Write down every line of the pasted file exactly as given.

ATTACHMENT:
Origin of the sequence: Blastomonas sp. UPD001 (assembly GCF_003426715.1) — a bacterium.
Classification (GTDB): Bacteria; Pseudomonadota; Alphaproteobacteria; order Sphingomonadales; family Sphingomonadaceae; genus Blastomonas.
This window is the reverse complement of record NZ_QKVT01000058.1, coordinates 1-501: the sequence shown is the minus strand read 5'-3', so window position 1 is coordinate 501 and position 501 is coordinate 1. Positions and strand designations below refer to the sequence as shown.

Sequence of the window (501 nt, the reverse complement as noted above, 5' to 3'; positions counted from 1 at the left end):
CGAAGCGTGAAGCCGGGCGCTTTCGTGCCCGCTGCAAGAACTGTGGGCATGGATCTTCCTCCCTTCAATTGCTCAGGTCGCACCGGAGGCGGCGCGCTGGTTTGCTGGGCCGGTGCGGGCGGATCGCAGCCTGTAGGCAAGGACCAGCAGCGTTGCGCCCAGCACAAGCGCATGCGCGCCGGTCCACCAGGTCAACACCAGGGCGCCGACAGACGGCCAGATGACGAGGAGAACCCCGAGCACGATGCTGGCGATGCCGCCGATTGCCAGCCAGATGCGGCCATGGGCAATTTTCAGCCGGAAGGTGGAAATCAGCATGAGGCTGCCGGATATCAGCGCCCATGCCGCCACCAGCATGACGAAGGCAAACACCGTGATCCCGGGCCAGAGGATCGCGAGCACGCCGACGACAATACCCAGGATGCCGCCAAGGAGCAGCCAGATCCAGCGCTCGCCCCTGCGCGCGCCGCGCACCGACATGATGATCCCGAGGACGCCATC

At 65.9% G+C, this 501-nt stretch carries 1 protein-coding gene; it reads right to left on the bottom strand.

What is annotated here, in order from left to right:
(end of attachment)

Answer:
Origin of the sequence: Blastomonas sp. UPD001 (assembly GCF_003426715.1) — a bacterium.
Classification (GTDB): Bacteria; Pseudomonadota; Alphaproteobacteria; order Sphingomonadales; family Sphingomonadaceae; genus Blastomonas.
This window is the reverse complement of record NZ_QKVT01000058.1, coordinates 1-501: the sequence shown is the minus strand read 5'-3', so window position 1 is coordinate 501 and position 501 is coordinate 1. Positions and strand designations below refer to the sequence as shown.

Sequence of the window (501 nt, the reverse complement as noted above, 5' to 3'; positions counted from 1 at the left end):
CGAAGCGTGAAGCCGGGCGCTTTCGTGCCCGCTGCAAGAACTGTGGGCATGGATCTTCCTCCCTTCAATTGCTCAGGTCGCACCGGAGGCGGCGCGCTGGTTTGCTGGGCCGGTGCGGGCGGATCGCAGCCTGTAGGCAAGGACCAGCAGCGTTGCGCCCAGCACAAGCGCATGCGCGCCGGTCCACCAGGTCAACACCAGGGCGCCGACAGACGGCCAGATGACGAGGAGAACCCCGAGCACGATGCTGGCGATGCCGCCGATTGCCAGCCAGATGCGGCCATGGGCAATTTTCAGCCGGAAGGTGGAAATCAGCATGAGGCTGCCGGATATCAGCGCCCATGCCGCCACCAGCATGACGAAGGCAAACACCGTGATCCCGGGCCAGAGGATCGCGAGCACGCCGACGACAATACCCAGGATGCCGCCAAGGAGCAGCCAGATCCAGCGCTCGCCCCTGCGCGCGCCGCGCACCGACATGATGATCCCGAGGACGCCATC

At 65.9% G+C, this 501-nt stretch carries 1 protein-coding gene; it reads right to left on the bottom strand.

What is annotated here, in order from left to right: